8.  In its motion for summary judgment, Harnischfeger argues that no implied warranty was breached because the crane was not defective.

9.  Code of Civil Procedure, section 437c, provides in relevant part: “Any party may move for summary judgment in any action or proceeding if it is contended that the action has no merit (P) The motion shall be supported or opposed by affidavits, declarations, answers to interrogatories, depositions and matters of which judicial notice shall or may be taken. (P) Such motion shall be granted if all the papers submitted show that there is no triable issue as to any material fact and that the moving party is entitled to a judgment as a matter of law. In determining whether the papers show that there is no triable issue as to any material fact the court shall consider all of the evidence set forth in the papers, and all inferences reasonably deducible from such evidence, except summary judgment shall not be granted by the court based on inferences reasonably deducible from such evidence, if contradicted by other inferences or evidence, which raise a triable issue as to any material fact.”

10.  Commercial Code section 2316 provides in relevant part: “(1) Words or conduct relevant to the creation of an express warranty and words or conduct tending to negate or limit warranty shall be construed wherever reasonable as consistent with each other; but subject to the provisions of this division on parol or extrinsic evidence (Section 2202) negation or limitation is inoperative to the extent that such construction is unreasonable. (P) (2) Subject to subdivision (3), to exclude or modify the implied warranty of merchantability or any part of it the language must mention merchantability and in case of a writing must be conspicuous, and to exclude or modify any implied warranty of fitness the exclusion must be by a writing and conspicuous. Language to exclude all implied warranties of fitness is sufficient if it states, for example, that ‘There are no warranties which extend beyond the description on the face hereof.’ (P) (3) Notwithstanding subdivision (2) (P) (a) Unless the circumstances indicate otherwise, all implied warranties are excluded by expressions like ‘as is,’ ‘with all faults' or other language which in common understanding calls the buyer's attention to the exclusion of warranties and makes plain that there is no implied warranty. . . .”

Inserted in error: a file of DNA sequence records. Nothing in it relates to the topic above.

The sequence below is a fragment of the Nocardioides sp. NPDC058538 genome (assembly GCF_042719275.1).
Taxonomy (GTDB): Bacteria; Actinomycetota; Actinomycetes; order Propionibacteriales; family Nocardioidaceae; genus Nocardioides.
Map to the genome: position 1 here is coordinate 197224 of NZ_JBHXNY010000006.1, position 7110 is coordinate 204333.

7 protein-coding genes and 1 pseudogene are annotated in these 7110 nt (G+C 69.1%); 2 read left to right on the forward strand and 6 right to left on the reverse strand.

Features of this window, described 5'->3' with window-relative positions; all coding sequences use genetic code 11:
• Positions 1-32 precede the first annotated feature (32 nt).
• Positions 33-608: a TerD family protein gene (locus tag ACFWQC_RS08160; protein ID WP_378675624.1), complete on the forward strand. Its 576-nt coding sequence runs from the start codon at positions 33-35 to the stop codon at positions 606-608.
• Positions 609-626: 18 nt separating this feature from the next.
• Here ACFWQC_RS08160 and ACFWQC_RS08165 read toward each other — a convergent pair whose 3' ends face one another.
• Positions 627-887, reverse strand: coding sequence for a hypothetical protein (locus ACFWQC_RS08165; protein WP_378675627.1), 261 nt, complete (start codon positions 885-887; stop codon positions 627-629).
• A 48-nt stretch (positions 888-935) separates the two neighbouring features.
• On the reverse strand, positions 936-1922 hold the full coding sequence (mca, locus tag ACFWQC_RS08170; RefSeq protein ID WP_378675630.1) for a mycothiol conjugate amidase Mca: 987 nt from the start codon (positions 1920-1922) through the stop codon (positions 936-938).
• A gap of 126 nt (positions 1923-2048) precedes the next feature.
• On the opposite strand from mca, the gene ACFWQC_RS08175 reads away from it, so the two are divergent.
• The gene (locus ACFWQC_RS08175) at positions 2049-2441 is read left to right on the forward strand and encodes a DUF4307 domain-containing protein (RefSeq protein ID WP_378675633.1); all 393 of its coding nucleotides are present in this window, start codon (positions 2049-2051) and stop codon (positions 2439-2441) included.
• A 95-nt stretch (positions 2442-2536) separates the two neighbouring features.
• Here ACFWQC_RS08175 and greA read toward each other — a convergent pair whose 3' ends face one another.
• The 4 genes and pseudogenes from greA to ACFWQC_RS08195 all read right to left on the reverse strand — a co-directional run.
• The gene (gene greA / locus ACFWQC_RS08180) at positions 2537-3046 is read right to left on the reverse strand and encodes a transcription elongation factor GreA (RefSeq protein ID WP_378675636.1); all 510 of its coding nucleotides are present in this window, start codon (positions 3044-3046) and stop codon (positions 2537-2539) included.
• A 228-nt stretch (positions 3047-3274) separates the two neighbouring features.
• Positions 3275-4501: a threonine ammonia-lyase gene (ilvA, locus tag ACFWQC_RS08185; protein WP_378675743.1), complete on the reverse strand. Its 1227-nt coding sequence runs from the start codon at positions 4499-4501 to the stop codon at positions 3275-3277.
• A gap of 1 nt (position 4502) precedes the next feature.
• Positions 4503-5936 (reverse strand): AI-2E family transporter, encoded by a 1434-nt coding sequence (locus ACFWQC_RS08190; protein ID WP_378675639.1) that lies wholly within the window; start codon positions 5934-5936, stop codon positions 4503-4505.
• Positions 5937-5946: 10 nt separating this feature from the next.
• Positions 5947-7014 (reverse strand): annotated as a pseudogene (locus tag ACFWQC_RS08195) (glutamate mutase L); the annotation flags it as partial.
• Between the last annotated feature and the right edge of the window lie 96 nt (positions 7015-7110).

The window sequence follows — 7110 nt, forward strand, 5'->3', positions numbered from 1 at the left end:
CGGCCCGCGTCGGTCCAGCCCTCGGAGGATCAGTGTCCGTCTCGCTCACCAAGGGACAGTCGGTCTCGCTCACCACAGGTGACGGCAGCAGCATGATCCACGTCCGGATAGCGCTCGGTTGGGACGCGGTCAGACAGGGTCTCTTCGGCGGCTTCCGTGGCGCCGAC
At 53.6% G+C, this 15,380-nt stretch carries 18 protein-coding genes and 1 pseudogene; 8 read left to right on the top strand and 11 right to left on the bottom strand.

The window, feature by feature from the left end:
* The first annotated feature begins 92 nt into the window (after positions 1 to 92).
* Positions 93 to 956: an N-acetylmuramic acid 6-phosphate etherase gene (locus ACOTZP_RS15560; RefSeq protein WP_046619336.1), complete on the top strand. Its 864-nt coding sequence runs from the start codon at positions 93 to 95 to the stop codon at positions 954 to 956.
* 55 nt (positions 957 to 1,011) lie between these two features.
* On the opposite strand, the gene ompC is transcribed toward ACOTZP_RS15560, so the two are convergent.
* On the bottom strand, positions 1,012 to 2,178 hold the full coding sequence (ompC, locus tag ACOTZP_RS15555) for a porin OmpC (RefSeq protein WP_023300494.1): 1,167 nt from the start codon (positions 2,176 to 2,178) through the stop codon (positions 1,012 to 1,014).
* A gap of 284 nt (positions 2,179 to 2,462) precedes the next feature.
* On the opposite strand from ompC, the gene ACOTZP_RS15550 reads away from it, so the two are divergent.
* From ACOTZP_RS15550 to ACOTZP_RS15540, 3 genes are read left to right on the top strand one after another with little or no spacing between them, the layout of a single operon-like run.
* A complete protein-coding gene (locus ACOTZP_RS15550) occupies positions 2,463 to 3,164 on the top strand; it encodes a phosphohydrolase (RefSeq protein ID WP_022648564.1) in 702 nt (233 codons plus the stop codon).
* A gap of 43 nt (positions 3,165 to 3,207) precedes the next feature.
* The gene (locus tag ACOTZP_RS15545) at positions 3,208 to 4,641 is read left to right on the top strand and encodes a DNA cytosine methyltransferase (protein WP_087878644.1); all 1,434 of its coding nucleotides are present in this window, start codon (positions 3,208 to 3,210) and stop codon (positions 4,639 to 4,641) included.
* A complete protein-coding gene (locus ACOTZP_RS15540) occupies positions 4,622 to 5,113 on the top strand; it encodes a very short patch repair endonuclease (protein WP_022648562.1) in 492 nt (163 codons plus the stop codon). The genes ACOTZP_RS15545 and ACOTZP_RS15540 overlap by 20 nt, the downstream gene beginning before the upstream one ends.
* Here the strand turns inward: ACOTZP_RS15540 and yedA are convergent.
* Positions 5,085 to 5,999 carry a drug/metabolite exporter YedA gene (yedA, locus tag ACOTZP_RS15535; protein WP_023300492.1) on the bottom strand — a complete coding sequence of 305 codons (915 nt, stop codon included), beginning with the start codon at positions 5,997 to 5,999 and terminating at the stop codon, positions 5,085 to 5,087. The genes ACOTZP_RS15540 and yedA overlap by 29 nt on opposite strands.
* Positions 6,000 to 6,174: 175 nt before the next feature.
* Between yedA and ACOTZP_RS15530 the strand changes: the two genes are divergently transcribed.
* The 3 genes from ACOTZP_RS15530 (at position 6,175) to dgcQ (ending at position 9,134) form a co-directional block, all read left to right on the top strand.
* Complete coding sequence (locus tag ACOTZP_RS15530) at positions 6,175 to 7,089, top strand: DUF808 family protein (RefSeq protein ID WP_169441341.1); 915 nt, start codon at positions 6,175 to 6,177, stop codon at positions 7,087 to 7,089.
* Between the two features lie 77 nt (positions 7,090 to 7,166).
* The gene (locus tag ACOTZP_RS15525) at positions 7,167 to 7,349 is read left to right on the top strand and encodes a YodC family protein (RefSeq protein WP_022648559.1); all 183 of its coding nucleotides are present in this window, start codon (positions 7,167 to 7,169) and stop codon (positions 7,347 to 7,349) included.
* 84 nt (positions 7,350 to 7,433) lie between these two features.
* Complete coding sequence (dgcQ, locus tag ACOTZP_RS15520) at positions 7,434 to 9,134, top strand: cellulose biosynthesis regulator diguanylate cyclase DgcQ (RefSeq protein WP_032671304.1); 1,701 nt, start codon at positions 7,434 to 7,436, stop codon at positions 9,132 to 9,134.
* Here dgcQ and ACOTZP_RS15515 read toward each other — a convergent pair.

STEPHENS, Acting Presiding Justice.

ASHBY and HASTINGS, JJ., concur. Hearing denied; KAUS, J., did not participate.